The world’s largest start-up campus is located at a former train station in the heart of Paris. With a thousand budding entrepreneurs on 34,000 m2 of floor space, France is putting itself on the map as one of the most innovative countries in the world. A prestigious project where everything revolves around entrepreneurship. IO catches up with entrepreneur Yama from the Netherlands.
The first thing you notice when entering the ‘Share Zone’ at Station F, is the gigantic Play Doh sculpture by Jeff Koons. It took Koons twenty years to perfect this pile of brightly colored lumps of clay into an icon of contemporary visual art. Start-ups underneath the former railway platform roof can only dream of that kind of long-term venture.
Like those such as Yama Saraj from Eindhoven, who at 33 years of age claims to be a veteran when it comes to start-ups. Last year he swapped the Dutch city of light for a French city in order to take his exercise and coaching app ‘Sensai’ to the next level on the campus. He has been given one year to do this with a scholarship from the Fighters Program, which is aimed at entrepreneurs with an ‘underprivileged background’.
Yama came to the Netherlands as a refugee from Afghanistan at the age of eleven. A visit to his war-torn country in 2011 turned out to be an eye-opener for the former business administration student. ”I want to bring technology to my homeland. Call it social activism, but IT provides me with the means to do something.” The plan is to eventually launch his app in Afghanistan and be able to do something for people with PTSD this way. However, money must first be raised for any further development. And that can be done in Paris.
Station F offers two distinct formulas for start-ups. The Founders program focuses on establishing start-ups ‘with major ambitions’. You have the opportunity to rent a workplace in the concrete station hall which is 310 metres long – the same length as the Eiffel Tower on its side – for 195 euros per month. For that price, you get 24/7 access to a magnificent building with lounge sofas and pool tables in every corner, meeting rooms, a ‘create zone’, an indoor sports field and an industrial-looking Italian restaurant full of Persian carpets. However, what this is essentially about is that you learn from real entrepreneurs and not from professors,” Yama says.
In order to ensure that knowledge is shared efficiently, start-ups are divided into ‘guilds’, a social structure based on the gaming industry’s perspective which rewards collaboration. A guild consists of an average of ten start-ups from various backgrounds. This results in interesting cross-pollinations between, for example, food, fashion, blockchain, e-commerce and cybersecurity,” Yama explains.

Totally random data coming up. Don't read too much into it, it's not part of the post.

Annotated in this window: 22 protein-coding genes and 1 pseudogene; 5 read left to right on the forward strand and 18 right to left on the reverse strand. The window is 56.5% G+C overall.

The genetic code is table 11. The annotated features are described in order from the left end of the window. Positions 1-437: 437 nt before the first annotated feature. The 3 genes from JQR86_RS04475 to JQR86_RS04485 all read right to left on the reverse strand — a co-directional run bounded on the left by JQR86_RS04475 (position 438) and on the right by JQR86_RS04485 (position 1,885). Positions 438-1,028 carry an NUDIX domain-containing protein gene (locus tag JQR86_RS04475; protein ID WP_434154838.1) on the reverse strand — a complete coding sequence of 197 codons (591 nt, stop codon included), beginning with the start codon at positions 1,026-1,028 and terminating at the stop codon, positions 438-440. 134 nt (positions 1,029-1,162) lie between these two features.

He and thirteen others are participating in the Fighters program, which offers exactly the same services as the Founders Program, but for which he doesn’t have to pay anything. It focuses on ‘killer entrepreneurs’ who have not been given equal opportunities, such as immigrants or refugees. Founder of Station F is French billionaire Xavier Niel, who came from a poverty-stricken environment himself,” says Yama. “I am also a street fighter. This mentality can come in handy, because as an entrepreneur you get a lot thrown at you.”
In his opinion, this is the kind of mindset that is hard to find in ‘the village’ of Eindhoven. If you have ambitions, you’ll get asked ‘what’s wrong with you?’ They tend to look at what’s already there, not at what you could create. Established companies like ASML and Philips literally just get in the way. The ecosystem is built around all of those major players. Sometimes it seems as if nothing else exists outside of these companies. In Paris, I can see that the world is way bigger than that.”
The fact that Station F, with partners such as Google, Amazon and Facebook, is also thinking big, was already clear when President Emmanuel Macron opened the complex two years ago. The programs explicitly target young entrepreneurs from all over the world, the working language is English and even the French bureaucracy is circumvented so that the lives of the start-ups are made easier. Needless to say, a touch of joie de vivre is indispensable. Most people start here between 10 a.m. and 11 a.m., and in between all the work there is a lot of chilling out and good food,” laughs Yama.
Not a refugee anymore
He commutes daily with his e-scooter between the campus and Flatmates, a housing complex 10 minutes away which is a part of Station F. He rents a room there for 400 euros a month, a pittance in Paris. For the first time in his life, Yama no longer feels like a refugee – he feels as if he is an expat and a knowledge worker. Here in France I am a typical Dutchman. I am direct, punctual and sometimes even a bit blunt. When I am at home I deliberately don’t present myself in this way. Because everyone always ends up asking me where I actually come from.”
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